Swiss Nationals 2010 in Lugano

Part I

By Reut Golinsky, Tatiana Geikhman
Photo © Reut Golinsky

The Swiss Elite Championship 2010 was held from the 10th to the 12th of December in the city of Lugano, in the Italian-speaking canton of Ticino, which borders Italy.
I think, it's a crime to hold competitions in such beautiful places because no one, not even the competitors, has time for sightseeing. You could only understand how much you were actually missing when glancing around on the way to the rink.

Twelve men, nineteen ladies, one pair and two dance couples took part in the event. The event received a lot of media attention. In the second day of the competition, more than 2,000 spectators and skating fans filled the rink of Resega, and gave warm welcomes and full support both to the young skaters and to the main Swiss skating stars, Sarah Meier and Stéphane Lambiel.

Meier: "I know I can do this, I can win"

Haunted by injuries since the previous season, Sarah Meier came to Lugano to regain her national title along with her self-confidence in competition. She was very optimistic about the result. "This is the first time I have competed in a long time — since Worlds and NHK Trophy in November (she had to withdraw from the latter because of injury). In one year, two competitions are not very many. Even though I have competed for many years, I am nervous every time and I am hoping that it goes well so I again know I can do this; I can win."

Her performances left room for improvement. In the short program, though her components score was above 7.5, her technical content was inferior. The combination with a triple was turned into a double Lutz-double toe loop and a wrong edge take-off was called on her flip. "Yeah, but I have it all the time," she commented on her mistake with the flip. "I will probably change to [the] Salchow; I'm not sure. Here, I just wanted to try [it] for myself because my flip is not so consistent—just to know that I can do it, even that I know I have the edge. I tried to change it, but now the result of my flip is not good as before, but I still have the edge. So I'll stop trying to change [it]." There was, however, a noticeable improvement in her non-jumping elements since her performance in Japan. She received a level four for her Change Foot Combination Spin (versus a level one) and she received a level four for the Spiral Sequence which was not counted at all earlier this season. She also improved her other two spins and step sequence to a level three.

The next day was the premiere of Meier's new long program to Romeo and Juliet with an interesting mix of music from Prokofiev's ballet and Nino Rota's soundtrack from the film. The mix was chosen by the skater herself and was approved by her choreographer, Salome Brunner. "The first part (of the program) is from the ballet and I really love it because of the rhythm. In the beginning, I wanted something strong, so I decided [on] this. The middle part [is a part that] I also loved from the movie." In the free skate, Sarah performed three triple jumps: one in combination with double toe loop, two more double-double combinations, a spiral sequence, level three and four spins and a level two step sequence.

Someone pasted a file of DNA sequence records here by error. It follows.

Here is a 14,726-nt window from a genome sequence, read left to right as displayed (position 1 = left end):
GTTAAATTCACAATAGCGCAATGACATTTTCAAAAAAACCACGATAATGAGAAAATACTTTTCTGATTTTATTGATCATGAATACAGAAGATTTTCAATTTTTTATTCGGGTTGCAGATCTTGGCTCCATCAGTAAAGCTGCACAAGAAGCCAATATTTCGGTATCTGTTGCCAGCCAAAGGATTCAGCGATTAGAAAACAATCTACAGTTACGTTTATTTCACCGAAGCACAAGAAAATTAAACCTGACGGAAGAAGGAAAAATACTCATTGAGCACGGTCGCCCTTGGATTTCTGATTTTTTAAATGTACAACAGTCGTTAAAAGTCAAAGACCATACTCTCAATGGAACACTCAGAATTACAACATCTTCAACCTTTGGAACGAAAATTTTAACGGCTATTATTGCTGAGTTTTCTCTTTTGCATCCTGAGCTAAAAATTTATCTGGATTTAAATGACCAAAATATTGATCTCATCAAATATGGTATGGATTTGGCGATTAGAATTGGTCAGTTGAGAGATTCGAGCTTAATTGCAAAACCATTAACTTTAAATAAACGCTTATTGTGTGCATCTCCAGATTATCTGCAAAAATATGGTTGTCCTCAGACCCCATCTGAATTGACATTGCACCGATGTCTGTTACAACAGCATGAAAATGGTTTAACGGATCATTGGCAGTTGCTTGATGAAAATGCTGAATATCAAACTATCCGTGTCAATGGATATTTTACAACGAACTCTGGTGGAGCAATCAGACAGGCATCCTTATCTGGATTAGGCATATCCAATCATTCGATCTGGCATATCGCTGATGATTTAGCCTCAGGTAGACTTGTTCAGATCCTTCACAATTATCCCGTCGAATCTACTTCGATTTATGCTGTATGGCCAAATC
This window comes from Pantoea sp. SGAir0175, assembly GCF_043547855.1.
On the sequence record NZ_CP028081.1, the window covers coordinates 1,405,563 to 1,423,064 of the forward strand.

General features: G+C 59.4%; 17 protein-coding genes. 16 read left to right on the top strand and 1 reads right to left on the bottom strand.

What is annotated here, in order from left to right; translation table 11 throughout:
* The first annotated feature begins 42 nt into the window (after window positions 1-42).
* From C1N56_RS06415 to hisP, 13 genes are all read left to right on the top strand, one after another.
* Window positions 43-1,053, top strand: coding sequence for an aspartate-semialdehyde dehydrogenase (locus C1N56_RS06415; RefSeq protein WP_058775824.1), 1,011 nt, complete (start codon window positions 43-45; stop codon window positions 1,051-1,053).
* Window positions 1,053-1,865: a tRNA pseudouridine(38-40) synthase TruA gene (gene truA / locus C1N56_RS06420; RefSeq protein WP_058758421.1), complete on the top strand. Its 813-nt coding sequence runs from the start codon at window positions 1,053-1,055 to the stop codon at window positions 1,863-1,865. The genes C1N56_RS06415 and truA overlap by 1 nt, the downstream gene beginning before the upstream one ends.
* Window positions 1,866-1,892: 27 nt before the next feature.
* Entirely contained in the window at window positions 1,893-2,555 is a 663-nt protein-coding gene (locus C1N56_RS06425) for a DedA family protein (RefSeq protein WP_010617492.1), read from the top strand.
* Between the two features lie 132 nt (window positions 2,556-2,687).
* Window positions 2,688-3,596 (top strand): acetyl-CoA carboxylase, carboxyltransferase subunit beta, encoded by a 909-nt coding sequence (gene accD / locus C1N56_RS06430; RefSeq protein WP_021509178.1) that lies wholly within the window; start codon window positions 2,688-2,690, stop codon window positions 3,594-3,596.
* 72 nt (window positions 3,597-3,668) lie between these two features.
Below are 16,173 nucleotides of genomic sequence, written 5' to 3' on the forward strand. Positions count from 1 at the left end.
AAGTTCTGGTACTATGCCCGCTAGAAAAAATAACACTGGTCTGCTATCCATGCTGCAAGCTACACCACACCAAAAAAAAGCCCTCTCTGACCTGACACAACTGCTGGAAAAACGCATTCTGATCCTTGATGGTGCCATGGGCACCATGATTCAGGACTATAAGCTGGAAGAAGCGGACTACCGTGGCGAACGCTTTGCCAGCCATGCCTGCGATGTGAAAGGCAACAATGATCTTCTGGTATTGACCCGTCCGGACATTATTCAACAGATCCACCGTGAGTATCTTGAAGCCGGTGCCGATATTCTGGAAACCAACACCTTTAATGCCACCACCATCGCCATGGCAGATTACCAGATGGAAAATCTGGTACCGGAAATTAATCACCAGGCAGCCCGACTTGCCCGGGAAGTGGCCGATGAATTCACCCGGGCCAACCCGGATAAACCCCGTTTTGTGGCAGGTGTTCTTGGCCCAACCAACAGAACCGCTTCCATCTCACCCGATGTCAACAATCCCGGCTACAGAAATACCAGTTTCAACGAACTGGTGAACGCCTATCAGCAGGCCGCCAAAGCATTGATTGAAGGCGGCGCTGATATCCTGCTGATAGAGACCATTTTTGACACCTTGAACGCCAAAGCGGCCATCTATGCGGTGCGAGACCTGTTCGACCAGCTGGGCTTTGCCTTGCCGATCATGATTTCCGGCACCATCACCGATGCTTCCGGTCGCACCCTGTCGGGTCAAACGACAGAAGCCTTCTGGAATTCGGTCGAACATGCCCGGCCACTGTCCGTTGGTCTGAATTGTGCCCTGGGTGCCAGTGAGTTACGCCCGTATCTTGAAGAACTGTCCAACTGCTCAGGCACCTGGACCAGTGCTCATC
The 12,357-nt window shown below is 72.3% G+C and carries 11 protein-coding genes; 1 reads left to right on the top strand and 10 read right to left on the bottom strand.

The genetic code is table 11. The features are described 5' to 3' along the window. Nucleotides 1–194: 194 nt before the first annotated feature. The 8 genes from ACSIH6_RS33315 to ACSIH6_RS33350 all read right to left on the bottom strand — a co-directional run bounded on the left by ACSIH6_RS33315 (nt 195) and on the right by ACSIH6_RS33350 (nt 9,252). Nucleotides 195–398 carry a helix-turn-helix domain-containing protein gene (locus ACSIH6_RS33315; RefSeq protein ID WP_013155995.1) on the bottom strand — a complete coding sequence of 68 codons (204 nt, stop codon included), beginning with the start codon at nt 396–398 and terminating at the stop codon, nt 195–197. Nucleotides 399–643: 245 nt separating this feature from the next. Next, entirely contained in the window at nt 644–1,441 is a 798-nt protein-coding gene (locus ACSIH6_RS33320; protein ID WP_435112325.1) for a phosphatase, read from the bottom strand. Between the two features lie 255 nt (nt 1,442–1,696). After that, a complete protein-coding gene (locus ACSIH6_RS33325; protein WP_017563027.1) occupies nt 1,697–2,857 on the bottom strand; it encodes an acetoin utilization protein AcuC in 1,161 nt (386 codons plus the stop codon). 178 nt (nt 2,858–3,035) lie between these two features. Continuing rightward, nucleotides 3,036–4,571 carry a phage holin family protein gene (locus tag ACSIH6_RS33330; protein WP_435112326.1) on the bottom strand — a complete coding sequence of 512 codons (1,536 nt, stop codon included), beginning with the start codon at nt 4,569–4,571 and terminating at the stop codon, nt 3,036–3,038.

The loop jump was missing, but Sarah plans to put it back into the program as soon as she has new skating boots better adjusted for her feet. She changed boots this season to solve the problems with her back and hip. It helped, but then new problems appeared. "Right now it's not bothering me. Usually only a small part of my heel hurts, but sometimes the pain starts again and gets really strong and I can't put the boots on. Right now it's OK but I never really know." She was thinking about going back to the old ones, but she does not have a lot of time and the difference would be great. "I'll have a little adjustment with the new ones: a deeper heel so [my balance] will be further back. It will change my jumps a lot—my center or gravity will be more in the front [of the skate]."

The start of the season was not lucky for Sarah. She withdrew from the Nebelhorn Trophy and the NRW Trophy. She couldn't participate in the Grand Prix series, but she told us that she watched all the competitions and checked the results. The European ladies were less consistent and strong until now: only Alena Leonova of Russia qualified for the Grand Prix Final — but she didn't medal there. Does it give her some comfort heading into Europeans? "When I watch the others I don't hope that they don't do well. I think that everyone should skate their best. I am also happy for my friends, like Kiira (Korpi), when they do well. I do see that others are also human—it is not just me [that has problems]. It gives me hope that I can do it again because everyone is having problems," Meier confessed. "I hope everyone skates their best at Europeans and that the best will win."

The criterion of the Swiss Olympic Committee is strict: the singles skaters in ladies should twice earn 153 points in senior ISU competitions. Will Sarah be able to go to Vancouver? "Now they changed it that I need to get it once: at Europeans. If I don't do it, then I don't deserve to go, so I have to do it," she clarified for us. Is it even possible that they would do such a stupid thing and not send the best Swiss skater? Meier is very hard on herself. "They have in mind that you don't go for fun to the Olympics, but to do well. And it's also my own goal. I don't want to go and skate between 10th and 20th (places), but I want to do my best."

We are sure you will, Sarah. Good luck in Tallinn!

Go to Part II

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